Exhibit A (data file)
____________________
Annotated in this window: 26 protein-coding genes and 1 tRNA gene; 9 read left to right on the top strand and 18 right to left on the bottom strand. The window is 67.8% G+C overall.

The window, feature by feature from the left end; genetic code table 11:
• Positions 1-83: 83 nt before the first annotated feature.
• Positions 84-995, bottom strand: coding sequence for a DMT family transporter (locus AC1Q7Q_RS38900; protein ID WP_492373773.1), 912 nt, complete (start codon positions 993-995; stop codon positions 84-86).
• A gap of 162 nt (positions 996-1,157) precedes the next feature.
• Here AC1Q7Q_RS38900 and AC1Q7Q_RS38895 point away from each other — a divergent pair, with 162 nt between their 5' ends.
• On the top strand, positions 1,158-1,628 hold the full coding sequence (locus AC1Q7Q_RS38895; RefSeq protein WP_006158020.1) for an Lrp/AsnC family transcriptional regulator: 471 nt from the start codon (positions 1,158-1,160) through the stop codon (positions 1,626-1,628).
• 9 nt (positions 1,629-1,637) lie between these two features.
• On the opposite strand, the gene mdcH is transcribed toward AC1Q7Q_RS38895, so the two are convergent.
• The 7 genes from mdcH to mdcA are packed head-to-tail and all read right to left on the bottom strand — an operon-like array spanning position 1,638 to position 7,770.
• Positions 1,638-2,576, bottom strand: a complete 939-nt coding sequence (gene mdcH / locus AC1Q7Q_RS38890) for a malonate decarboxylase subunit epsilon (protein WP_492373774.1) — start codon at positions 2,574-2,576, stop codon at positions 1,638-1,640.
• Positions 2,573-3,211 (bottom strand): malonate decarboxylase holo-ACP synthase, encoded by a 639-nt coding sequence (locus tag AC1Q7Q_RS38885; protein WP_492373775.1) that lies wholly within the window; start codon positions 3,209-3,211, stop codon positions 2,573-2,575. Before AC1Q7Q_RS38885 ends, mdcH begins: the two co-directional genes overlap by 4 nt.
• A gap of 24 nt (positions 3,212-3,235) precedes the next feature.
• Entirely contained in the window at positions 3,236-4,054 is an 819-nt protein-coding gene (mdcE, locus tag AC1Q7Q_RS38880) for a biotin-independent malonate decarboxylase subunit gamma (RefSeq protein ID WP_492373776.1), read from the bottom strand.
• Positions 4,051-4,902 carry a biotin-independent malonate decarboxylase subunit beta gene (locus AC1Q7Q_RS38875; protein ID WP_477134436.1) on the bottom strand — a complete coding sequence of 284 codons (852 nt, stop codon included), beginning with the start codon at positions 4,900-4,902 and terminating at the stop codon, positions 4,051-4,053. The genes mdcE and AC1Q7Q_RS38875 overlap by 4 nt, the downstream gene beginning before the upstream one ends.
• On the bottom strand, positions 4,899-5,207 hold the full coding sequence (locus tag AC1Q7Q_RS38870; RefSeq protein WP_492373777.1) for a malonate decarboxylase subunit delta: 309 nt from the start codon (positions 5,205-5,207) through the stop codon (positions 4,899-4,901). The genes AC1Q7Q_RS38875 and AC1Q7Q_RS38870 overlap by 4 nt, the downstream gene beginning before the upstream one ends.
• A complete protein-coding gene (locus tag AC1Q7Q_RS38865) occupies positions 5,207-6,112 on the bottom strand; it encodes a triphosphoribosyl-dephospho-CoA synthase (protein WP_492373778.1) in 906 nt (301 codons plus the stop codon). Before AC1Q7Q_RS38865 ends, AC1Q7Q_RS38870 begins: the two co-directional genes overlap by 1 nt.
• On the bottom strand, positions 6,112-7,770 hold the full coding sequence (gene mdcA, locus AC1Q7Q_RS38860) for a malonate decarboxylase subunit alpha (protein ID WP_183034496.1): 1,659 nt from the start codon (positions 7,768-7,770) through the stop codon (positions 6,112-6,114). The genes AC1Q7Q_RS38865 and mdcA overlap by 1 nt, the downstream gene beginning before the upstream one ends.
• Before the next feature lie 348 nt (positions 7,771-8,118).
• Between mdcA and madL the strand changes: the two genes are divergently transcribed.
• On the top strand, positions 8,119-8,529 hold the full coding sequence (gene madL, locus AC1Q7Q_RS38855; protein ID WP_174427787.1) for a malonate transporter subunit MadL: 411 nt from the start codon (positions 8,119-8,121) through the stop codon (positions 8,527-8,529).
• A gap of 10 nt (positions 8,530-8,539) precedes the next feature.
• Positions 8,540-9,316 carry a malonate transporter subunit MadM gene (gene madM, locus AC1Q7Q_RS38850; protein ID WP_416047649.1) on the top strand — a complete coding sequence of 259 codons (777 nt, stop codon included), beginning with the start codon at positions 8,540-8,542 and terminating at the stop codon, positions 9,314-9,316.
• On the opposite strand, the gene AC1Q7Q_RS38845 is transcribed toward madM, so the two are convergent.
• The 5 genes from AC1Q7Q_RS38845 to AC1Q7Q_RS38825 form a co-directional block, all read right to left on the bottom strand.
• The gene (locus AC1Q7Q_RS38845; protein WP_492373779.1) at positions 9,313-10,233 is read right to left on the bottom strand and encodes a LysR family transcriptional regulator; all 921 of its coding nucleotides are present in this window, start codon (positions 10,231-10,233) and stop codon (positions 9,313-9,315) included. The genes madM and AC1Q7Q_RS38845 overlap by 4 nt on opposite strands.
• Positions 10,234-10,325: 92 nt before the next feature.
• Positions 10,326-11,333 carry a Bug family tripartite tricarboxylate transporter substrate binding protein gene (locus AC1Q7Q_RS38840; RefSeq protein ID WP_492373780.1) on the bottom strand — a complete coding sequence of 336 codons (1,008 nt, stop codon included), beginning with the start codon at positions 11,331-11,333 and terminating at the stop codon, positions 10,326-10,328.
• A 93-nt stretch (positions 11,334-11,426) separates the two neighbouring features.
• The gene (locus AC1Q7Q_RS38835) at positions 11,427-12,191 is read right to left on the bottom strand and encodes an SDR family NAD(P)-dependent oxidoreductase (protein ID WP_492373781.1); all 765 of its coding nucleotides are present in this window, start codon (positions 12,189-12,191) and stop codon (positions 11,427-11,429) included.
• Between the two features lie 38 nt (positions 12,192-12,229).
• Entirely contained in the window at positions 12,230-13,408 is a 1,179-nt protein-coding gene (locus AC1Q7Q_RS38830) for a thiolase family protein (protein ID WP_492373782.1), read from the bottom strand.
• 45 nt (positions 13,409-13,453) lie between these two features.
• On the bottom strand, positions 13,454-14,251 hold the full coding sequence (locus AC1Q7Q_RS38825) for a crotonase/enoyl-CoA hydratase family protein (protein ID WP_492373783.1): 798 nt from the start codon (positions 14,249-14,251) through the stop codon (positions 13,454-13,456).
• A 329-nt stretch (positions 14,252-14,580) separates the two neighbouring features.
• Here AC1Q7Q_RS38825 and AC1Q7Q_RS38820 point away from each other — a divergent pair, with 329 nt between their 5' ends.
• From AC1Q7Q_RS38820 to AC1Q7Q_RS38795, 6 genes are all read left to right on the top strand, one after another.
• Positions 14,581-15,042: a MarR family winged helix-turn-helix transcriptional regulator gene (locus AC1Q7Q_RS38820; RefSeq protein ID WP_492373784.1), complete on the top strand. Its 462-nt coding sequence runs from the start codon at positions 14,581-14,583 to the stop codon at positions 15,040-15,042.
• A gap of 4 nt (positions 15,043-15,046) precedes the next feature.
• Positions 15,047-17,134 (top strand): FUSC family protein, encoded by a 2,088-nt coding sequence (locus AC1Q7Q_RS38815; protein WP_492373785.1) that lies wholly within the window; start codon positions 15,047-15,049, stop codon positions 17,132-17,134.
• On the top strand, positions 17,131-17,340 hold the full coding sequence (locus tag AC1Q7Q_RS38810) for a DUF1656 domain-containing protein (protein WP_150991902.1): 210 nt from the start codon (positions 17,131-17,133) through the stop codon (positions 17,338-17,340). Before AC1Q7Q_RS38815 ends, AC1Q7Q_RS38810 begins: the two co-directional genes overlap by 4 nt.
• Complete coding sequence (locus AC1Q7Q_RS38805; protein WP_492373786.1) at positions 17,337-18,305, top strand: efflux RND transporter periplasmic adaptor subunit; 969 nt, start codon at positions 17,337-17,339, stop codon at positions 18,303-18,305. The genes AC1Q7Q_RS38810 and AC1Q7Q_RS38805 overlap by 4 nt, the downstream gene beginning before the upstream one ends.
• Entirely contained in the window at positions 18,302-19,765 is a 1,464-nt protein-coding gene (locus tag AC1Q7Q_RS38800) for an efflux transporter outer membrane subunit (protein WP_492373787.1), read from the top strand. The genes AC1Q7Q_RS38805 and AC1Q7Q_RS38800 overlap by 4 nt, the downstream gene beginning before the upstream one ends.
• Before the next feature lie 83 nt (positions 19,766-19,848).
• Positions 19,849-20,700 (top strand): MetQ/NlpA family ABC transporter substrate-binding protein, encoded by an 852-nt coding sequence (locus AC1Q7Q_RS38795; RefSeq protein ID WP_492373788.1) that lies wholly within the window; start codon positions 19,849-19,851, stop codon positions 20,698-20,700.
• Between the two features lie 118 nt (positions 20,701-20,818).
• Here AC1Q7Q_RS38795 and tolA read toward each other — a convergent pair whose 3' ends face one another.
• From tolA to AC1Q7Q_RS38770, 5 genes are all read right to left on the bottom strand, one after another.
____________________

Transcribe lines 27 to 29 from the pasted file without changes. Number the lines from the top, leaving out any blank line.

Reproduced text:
• Positions 10,234-10,325: 92 nt before the next feature.
• Positions 10,326-11,333 carry a Bug family tripartite tricarboxylate transporter substrate binding protein gene (locus AC1Q7Q_RS38840; RefSeq protein ID WP_492373780.1) on the bottom strand — a complete coding sequence of 336 codons (1,008 nt, stop codon included), beginning with the start codon at positions 11,331-11,333 and terminating at the stop codon, positions 10,326-10,328.
• A 93-nt stretch (positions 11,334-11,426) separates the two neighbouring features.